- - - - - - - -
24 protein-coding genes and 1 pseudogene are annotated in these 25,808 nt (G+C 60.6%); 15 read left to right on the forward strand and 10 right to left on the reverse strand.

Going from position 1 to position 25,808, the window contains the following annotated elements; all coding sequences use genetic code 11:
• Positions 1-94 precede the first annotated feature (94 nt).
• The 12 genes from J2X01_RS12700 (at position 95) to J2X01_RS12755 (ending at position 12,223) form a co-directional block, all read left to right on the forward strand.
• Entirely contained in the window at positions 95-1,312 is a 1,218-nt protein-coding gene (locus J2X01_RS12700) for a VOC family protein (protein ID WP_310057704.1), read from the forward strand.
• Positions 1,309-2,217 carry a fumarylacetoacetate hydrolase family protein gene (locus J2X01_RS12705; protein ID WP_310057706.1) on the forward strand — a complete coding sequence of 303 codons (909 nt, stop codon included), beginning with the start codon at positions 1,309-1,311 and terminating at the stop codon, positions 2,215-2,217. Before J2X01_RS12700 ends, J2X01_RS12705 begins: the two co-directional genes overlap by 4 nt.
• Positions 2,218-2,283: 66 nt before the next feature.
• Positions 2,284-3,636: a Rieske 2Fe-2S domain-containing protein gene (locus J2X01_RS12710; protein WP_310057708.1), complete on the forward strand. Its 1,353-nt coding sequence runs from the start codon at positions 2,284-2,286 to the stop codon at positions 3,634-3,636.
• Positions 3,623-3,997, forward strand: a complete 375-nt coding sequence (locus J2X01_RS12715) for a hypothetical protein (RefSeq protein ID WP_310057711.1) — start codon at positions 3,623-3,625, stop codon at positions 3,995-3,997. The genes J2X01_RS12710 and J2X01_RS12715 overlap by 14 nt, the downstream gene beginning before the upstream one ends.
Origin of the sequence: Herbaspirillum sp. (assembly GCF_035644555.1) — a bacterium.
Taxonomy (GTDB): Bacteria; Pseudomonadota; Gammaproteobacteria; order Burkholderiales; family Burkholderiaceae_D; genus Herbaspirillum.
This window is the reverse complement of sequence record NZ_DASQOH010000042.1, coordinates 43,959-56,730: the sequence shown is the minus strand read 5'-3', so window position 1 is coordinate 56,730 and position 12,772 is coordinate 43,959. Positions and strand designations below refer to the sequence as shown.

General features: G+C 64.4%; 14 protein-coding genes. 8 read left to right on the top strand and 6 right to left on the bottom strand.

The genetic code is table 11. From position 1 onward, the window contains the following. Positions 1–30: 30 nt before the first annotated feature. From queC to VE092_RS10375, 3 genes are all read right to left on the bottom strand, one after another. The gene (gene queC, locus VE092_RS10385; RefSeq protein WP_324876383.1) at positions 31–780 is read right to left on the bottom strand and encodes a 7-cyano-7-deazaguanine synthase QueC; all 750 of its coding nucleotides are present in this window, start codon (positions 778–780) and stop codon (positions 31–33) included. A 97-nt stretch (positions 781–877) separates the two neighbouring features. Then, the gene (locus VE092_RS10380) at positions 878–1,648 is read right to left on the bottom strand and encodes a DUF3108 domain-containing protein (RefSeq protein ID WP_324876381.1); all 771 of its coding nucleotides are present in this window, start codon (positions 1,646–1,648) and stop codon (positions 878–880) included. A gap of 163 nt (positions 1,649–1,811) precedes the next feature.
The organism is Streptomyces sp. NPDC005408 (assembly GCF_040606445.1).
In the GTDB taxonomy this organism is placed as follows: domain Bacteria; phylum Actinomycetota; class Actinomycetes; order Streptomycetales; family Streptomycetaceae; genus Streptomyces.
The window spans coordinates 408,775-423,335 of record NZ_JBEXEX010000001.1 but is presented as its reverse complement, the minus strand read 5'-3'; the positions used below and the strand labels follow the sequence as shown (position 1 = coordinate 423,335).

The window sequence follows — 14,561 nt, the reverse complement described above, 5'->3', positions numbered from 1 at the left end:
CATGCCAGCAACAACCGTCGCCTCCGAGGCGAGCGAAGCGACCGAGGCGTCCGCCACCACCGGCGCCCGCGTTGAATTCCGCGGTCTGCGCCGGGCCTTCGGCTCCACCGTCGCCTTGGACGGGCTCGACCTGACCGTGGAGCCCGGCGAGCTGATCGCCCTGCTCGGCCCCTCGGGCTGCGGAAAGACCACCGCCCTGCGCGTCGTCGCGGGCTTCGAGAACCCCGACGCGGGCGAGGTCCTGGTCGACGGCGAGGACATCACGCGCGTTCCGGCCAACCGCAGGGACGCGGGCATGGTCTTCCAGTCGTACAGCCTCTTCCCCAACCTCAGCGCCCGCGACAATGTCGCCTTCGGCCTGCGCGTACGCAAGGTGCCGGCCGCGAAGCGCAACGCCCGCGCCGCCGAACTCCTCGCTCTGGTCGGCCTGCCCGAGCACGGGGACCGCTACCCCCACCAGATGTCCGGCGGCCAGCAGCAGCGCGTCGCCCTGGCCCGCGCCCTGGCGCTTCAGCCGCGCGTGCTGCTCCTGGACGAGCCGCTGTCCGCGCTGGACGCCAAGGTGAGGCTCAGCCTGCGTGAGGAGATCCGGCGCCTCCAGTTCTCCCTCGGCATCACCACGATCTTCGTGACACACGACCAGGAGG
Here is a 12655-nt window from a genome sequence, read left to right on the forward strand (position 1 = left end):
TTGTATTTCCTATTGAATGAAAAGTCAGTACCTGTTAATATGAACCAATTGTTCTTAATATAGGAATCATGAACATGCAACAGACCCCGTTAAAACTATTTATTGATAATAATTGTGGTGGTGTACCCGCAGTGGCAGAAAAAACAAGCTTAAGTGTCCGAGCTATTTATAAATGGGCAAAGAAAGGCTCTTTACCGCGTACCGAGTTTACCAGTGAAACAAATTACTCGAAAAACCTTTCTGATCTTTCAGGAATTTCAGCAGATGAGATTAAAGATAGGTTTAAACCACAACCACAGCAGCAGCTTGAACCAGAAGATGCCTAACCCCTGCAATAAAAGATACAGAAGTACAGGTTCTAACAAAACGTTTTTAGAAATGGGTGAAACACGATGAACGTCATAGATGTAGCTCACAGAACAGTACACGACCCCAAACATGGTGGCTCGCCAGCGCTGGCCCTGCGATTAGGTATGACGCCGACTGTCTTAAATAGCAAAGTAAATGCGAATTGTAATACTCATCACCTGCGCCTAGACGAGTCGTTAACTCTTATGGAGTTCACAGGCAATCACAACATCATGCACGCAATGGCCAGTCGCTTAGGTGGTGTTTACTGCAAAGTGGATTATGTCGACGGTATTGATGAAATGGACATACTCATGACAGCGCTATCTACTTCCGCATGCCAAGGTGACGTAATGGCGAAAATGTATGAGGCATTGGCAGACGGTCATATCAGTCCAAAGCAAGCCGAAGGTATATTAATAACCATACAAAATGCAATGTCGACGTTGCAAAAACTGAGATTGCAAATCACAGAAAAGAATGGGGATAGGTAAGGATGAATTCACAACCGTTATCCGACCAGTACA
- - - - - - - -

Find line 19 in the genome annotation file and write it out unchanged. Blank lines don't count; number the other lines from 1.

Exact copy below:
CATGCCAGCAACAACCGTCGCCTCCGAGGCGAGCGAAGCGACCGAGGCGTCCGCCACCACCGGCGCCCGCGTTGAATTCCGCGGTCTGCGCCGGGCCTTCGGCTCCACCGTCGCCTTGGACGGGCTCGACCTGACCGTGGAGCCCGGCGAGCTGATCGCCCTGCTCGGCCCCTCGGGCTGCGGAAAGACCACCGCCCTGCGCGTCGTCGCGGGCTTCGAGAACCCCGACGCGGGCGAGGTCCTGGTCGACGGCGAGGACATCACGCGCGTTCCGGCCAACCGCAGGGACGCGGGCATGGTCTTCCAGTCGTACAGCCTCTTCCCCAACCTCAGCGCCCGCGACAATGTCGCCTTCGGCCTGCGCGTACGCAAGGTGCCGGCCGCGAAGCGCAACGCCCGCGCCGCCGAACTCCTCGCTCTGGTCGGCCTGCCCGAGCACGGGGACCGCTACCCCCACCAGATGTCCGGCGGCCAGCAGCAGCGCGTCGCCCTGGCCCGCGCCCTGGCGCTTCAGCCGCGCGTGCTGCTCCTGGACGAGCCGCTGTCCGCGCTGGACGCCAAGGTGAGGCTCAGCCTGCGTGAGGAGATCCGGCGCCTCCAGTTCTCCCTCGGCATCACCACGATCTTCGTGACACACGACCAGGAGG